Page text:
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Warner Oland

Johan Verner Ölund was born on the 3rd of October, 1879 in Nyby, Bjurholm Municipality, Sweden. His family moved to the United States when he was thirteen; completing his education in Boston, he developed a love of the theatre and by 1906 was touring the US with the troupe led by noted actress Alla Nazimova.

Spending much of his twenties working on Broadway, Oland – as he was now known – moved to Hollywood, making his debut in 1912 literary adaptation Pilgrim’s Progress. With Shakespearean training to his credit, and a gift for adopting an air of sinister mystery, he proved an easy casting option as a villain. In addition, his inexplicably Asian-looking features and lilting accent made him a natural fit for moviemakers looking to cast a character with a specific ethnic background. His leading part in The Mysterious Dr Fu Manchu (1929) made him a star almost overnight.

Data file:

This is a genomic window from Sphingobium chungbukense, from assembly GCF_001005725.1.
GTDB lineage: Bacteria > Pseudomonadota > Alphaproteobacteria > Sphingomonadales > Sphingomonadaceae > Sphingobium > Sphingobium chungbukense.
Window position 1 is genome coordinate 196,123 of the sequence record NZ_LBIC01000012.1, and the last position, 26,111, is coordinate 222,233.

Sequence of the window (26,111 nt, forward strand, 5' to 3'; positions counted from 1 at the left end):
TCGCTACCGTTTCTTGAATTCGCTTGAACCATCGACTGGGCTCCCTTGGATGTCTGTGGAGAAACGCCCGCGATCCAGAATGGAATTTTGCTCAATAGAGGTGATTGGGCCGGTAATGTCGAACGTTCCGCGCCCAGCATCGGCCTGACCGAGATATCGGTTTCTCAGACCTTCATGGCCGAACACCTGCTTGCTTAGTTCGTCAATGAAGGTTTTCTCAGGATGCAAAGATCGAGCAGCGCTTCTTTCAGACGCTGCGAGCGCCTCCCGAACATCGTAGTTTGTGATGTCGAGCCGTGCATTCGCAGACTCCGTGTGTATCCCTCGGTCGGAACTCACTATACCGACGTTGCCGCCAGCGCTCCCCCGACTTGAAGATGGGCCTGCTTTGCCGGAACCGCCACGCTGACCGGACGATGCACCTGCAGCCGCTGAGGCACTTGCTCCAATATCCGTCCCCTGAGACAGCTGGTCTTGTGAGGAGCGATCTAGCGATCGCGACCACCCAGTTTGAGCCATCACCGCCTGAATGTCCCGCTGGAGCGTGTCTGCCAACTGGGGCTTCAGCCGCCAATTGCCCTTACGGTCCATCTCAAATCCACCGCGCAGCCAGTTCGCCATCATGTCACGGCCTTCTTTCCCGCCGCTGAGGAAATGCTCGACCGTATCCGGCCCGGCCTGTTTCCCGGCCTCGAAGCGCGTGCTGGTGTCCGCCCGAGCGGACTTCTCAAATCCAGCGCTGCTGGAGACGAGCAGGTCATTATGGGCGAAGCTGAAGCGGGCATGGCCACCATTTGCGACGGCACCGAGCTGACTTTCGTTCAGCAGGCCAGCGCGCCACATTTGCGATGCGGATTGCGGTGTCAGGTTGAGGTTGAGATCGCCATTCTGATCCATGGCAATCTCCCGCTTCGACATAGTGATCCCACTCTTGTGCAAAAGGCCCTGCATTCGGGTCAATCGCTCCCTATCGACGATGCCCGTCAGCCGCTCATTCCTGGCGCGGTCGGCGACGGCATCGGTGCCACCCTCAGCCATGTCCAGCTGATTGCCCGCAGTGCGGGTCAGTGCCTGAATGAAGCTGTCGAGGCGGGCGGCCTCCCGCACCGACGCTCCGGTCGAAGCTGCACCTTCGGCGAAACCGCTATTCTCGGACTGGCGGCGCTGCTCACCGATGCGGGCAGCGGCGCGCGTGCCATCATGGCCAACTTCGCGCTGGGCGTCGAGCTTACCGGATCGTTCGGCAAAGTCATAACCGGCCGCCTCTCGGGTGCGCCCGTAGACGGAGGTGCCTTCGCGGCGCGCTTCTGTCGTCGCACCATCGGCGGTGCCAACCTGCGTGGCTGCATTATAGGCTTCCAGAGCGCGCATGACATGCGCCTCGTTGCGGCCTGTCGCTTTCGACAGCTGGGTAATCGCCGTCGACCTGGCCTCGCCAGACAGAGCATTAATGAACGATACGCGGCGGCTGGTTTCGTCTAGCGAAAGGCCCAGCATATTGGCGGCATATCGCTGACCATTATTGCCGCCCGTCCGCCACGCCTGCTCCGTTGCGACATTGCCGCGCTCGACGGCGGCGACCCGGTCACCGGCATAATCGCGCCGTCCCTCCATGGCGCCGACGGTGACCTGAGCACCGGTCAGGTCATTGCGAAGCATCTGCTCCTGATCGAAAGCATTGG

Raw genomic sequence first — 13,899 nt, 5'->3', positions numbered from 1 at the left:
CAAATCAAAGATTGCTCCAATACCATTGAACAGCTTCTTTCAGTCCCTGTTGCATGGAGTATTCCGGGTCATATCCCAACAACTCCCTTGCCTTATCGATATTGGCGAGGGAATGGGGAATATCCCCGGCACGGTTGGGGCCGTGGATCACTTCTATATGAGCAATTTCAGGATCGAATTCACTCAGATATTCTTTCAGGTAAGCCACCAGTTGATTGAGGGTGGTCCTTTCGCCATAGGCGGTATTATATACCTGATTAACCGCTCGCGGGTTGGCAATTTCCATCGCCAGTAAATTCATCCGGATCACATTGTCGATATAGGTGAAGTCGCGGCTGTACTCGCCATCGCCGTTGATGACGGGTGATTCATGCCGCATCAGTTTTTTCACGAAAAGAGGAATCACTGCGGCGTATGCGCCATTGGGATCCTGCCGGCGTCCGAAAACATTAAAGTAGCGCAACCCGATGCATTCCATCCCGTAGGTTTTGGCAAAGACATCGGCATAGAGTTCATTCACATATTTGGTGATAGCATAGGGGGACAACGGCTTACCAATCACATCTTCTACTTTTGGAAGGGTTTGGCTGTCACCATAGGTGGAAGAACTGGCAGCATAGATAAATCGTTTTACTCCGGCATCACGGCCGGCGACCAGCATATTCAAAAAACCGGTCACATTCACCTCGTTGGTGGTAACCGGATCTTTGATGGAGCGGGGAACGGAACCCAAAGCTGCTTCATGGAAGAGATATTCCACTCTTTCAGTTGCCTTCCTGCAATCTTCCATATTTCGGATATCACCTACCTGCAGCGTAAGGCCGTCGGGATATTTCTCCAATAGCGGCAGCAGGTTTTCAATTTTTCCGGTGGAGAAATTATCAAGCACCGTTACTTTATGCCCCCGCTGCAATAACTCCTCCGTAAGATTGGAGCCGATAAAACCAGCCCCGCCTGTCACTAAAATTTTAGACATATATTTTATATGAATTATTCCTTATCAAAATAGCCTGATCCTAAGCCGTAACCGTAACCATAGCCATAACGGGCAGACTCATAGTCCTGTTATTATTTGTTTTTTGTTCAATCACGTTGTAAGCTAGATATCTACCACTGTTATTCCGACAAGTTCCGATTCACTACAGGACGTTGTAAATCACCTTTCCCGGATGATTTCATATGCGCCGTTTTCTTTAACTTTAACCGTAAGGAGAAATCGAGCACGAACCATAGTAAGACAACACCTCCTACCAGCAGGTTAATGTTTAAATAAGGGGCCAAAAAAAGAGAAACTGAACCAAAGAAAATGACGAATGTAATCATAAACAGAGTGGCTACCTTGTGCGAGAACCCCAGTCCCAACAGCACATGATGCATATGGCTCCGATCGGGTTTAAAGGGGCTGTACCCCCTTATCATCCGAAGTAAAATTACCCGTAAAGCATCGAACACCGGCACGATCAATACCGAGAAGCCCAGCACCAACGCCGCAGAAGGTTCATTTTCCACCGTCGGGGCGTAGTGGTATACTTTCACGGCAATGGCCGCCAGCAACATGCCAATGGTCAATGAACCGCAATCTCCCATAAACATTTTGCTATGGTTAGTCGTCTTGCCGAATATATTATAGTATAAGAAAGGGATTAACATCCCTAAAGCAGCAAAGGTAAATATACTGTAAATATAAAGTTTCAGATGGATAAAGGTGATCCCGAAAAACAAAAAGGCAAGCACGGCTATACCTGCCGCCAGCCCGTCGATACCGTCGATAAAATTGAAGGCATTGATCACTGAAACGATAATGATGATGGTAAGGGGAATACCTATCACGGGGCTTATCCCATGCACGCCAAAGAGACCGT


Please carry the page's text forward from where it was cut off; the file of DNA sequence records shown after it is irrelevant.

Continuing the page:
WereWolf of London (Universal 1935)

Dr Glendon (Henry Hull) and Dr Yogami (Warner Oland) find themselves at loggerheads in WereWolf of London (Universal 1935)

Three turns as Fu Manchu, and then sixteen portrayals of detective Charlie Chan in the series of the same name, gave Oland significant box office kudos. His lack of any proven Asian heritage also did not prevent his being cast as the non-specifically Asian Dr Yogami in WereWolf of London (1935), helping to set in motion the wheels of the werewolf movie genre.

WereWolf of London 1935 Ultimate Guide

Sadly, Oland’s success was not mirrored in personal happiness. He became gripped by alcoholism and his behaviour deteriorated, affecting his health and leading to the breakdown of his thirty-year marriage to playwright and painter Edith Gardener Shearn. Moving to Stockholm, he contracted bronchial pneumonia and passed away on the 6th of August, 1938.

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